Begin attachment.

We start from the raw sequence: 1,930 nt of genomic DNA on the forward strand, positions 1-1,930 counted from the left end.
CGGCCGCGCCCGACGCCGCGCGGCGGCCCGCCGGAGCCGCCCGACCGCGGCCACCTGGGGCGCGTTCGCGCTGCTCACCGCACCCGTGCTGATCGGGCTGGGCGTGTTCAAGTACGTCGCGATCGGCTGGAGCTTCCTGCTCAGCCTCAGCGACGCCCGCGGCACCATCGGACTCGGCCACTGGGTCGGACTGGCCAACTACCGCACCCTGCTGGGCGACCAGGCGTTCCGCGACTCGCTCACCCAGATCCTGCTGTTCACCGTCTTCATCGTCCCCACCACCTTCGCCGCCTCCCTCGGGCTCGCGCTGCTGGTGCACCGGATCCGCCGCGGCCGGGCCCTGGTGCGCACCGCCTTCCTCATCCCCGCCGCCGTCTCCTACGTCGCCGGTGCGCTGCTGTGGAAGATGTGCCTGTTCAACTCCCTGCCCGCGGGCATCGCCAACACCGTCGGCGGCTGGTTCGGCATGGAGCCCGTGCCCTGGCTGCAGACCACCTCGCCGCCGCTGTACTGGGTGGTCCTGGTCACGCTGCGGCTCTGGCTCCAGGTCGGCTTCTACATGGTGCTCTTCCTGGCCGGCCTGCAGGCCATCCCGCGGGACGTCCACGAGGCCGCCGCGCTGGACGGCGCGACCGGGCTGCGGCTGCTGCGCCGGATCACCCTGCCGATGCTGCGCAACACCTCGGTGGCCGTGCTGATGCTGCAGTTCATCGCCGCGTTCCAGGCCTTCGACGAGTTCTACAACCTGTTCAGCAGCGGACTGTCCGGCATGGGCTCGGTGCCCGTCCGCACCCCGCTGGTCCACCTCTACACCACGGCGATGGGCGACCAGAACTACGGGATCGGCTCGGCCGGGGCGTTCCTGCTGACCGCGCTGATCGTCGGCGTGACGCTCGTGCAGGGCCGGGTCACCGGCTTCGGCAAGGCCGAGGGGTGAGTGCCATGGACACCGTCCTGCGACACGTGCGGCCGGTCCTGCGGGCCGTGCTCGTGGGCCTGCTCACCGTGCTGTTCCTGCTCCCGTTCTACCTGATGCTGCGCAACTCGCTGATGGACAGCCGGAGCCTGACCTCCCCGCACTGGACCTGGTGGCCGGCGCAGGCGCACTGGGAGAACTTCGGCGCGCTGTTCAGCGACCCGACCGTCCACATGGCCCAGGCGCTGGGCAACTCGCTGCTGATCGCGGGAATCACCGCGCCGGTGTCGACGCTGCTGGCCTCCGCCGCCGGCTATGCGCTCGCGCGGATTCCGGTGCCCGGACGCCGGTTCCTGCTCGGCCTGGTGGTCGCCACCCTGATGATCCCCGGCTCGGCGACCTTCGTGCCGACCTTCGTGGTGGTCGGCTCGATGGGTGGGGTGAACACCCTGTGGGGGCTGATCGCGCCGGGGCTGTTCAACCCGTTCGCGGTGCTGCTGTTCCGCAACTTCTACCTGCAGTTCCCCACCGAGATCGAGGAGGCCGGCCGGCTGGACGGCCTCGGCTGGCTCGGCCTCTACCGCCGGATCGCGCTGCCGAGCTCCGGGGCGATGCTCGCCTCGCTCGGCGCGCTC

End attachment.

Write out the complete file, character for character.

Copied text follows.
We start from the raw sequence: 1,930 nt of genomic DNA on the forward strand, positions 1-1,930 counted from the left end.
CGGCCGCGCCCGACGCCGCGCGGCGGCCCGCCGGAGCCGCCCGACCGCGGCCACCTGGGGCGCGTTCGCGCTGCTCACCGCACCCGTGCTGATCGGGCTGGGCGTGTTCAAGTACGTCGCGATCGGCTGGAGCTTCCTGCTCAGCCTCAGCGACGCCCGCGGCACCATCGGACTCGGCCACTGGGTCGGACTGGCCAACTACCGCACCCTGCTGGGCGACCAGGCGTTCCGCGACTCGCTCACCCAGATCCTGCTGTTCACCGTCTTCATCGTCCCCACCACCTTCGCCGCCTCCCTCGGGCTCGCGCTGCTGGTGCACCGGATCCGCCGCGGCCGGGCCCTGGTGCGCACCGCCTTCCTCATCCCCGCCGCCGTCTCCTACGTCGCCGGTGCGCTGCTGTGGAAGATGTGCCTGTTCAACTCCCTGCCCGCGGGCATCGCCAACACCGTCGGCGGCTGGTTCGGCATGGAGCCCGTGCCCTGGCTGCAGACCACCTCGCCGCCGCTGTACTGGGTGGTCCTGGTCACGCTGCGGCTCTGGCTCCAGGTCGGCTTCTACATGGTGCTCTTCCTGGCCGGCCTGCAGGCCATCCCGCGGGACGTCCACGAGGCCGCCGCGCTGGACGGCGCGACCGGGCTGCGGCTGCTGCGCCGGATCACCCTGCCGATGCTGCGCAACACCTCGGTGGCCGTGCTGATGCTGCAGTTCATCGCCGCGTTCCAGGCCTTCGACGAGTTCTACAACCTGTTCAGCAGCGGACTGTCCGGCATGGGCTCGGTGCCCGTCCGCACCCCGCTGGTCCACCTCTACACCACGGCGATGGGCGACCAGAACTACGGGATCGGCTCGGCCGGGGCGTTCCTGCTGACCGCGCTGATCGTCGGCGTGACGCTCGTGCAGGGCCGGGTCACCGGCTTCGGCAAGGCCGAGGGGTGAGTGCCATGGACACCGTCCTGCGACACGTGCGGCCGGTCCTGCGGGCCGTGCTCGTGGGCCTGCTCACCGTGCTGTTCCTGCTCCCGTTCTACCTGATGCTGCGCAACTCGCTGATGGACAGCCGGAGCCTGACCTCCCCGCACTGGACCTGGTGGCCGGCGCAGGCGCACTGGGAGAACTTCGGCGCGCTGTTCAGCGACCCGACCGTCCACATGGCCCAGGCGCTGGGCAACTCGCTGCTGATCGCGGGAATCACCGCGCCGGTGTCGACGCTGCTGGCCTCCGCCGCCGGCTATGCGCTCGCGCGGATTCCGGTGCCCGGACGCCGGTTCCTGCTCGGCCTGGTGGTCGCCACCCTGATGATCCCCGGCTCGGCGACCTTCGTGCCGACCTTCGTGGTGGTCGGCTCGATGGGTGGGGTGAACACCCTGTGGGGGCTGATCGCGCCGGGGCTGTTCAACCCGTTCGCGGTGCTGCTGTTCCGCAACTTCTACCTGCAGTTCCCCACCGAGATCGAGGAGGCCGGCCGGCTGGACGGCCTCGGCTGGCTCGGCCTCTACCGCCGGATCGCGCTGCCGAGCTCCGGGGCGATGCTCGCCTCGCTCGGCGCGCTC